I can’t say I’m filled with confidence having read https://sciencebasedmedicine.org/picking-cherries-in-science-the-bio-initiative-report/ though.

  7. Mike says:

    Seems 5G also causes stage 4 libtardism judging by all the environmental/health and safety nutjobs it has attracted so far.

    1. Curious says:

      Here here

  8. Mark Jackson says:

    This alone suggests to me, and probably anyone else with open eyes that this should not even be allowed to be rolled out.

    I think you’ll find all sorts of ordinary medical drugs and other things would also benefit from further research, but that is not a means to an end, it’s merely scientific prudence to explore such areas further and most likely further discount them as a concern. This is the same for 5G as it could be for any number of different things.

    As has been said before, in many of the experiments that have been done the setup is not normal or even remotely reflective of real-world mobile / WiFi services or how they’re used. In particular you’re focusing far too much on the radio spectrum bands and not enough on areas like power or transmitter design.

    Consider the 2.4GHz band. Microwave ovens use that at very high power (c.800 Watts) to focus their energy into a small area and heat it (food etc.). But generally you would not go around sticking your head in a Microwave oven or equating that to home WiFi and mobile signals, which reflect radically different implementations and power.

    Instead what you’re doing is a bit like equating petrol to water because both are clear liquids and share some other properties, but they’re both radically different in their impact upon humans and the environment.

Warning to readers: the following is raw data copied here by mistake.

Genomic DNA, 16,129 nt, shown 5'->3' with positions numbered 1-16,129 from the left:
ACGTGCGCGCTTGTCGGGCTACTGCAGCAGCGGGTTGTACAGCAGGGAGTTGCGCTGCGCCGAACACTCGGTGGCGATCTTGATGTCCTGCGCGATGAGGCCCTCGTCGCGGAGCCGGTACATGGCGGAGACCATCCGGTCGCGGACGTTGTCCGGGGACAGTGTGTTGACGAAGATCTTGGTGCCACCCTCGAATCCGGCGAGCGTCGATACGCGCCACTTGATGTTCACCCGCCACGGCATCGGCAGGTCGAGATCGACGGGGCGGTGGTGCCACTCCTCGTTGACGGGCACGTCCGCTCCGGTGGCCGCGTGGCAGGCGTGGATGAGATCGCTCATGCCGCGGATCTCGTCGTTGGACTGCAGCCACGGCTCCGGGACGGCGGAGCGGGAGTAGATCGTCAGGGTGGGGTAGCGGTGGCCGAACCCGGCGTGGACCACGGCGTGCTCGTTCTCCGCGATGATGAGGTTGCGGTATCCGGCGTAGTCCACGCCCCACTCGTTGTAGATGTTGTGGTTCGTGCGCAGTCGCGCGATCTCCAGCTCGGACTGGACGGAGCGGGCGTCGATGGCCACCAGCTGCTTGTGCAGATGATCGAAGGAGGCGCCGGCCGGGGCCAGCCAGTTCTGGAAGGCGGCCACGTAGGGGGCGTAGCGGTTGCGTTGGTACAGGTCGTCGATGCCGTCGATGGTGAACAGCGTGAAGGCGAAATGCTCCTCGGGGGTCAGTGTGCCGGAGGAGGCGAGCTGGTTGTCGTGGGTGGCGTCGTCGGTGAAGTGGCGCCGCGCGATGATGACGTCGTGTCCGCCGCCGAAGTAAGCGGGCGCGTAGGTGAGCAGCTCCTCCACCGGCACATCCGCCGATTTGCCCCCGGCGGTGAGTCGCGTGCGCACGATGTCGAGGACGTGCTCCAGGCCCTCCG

9. stewart says:

    I couldn’t agree more David, take vaccines for example, they have never cured anything, some will jump on me and say they have wiped out smallpox, no they have not, animals carry the pox infection and can and do pass it onto humans, nothing has ever been cured by vaccine, as for 5g, it is a weapon grade technology and has been used on the battlefield, why are birds dropping out of the sky in test areas? why is this not documented? why was documented evidence carried out on hens eggs ignored? simply because they stated it is a carcinogen, you know, a thing that causes cancer but this evidence has been ignored, the whole 5g thing is about greed and killing the population does not matter as long as they get their money, i have to wonder if they even thought about what happens when there is no one left to rob blind.

  10. disney says:

    I personally would not stick my head in. microwave you are right, so why would I accept it on every street I walk upon? And Beaming into my home 24/7?
    It’s not being a ‘quack’. or any other word it’s common sense. We were called quacks and scaremongers when concerns over x-rays and cigarettes were raised.

  11. Leon says: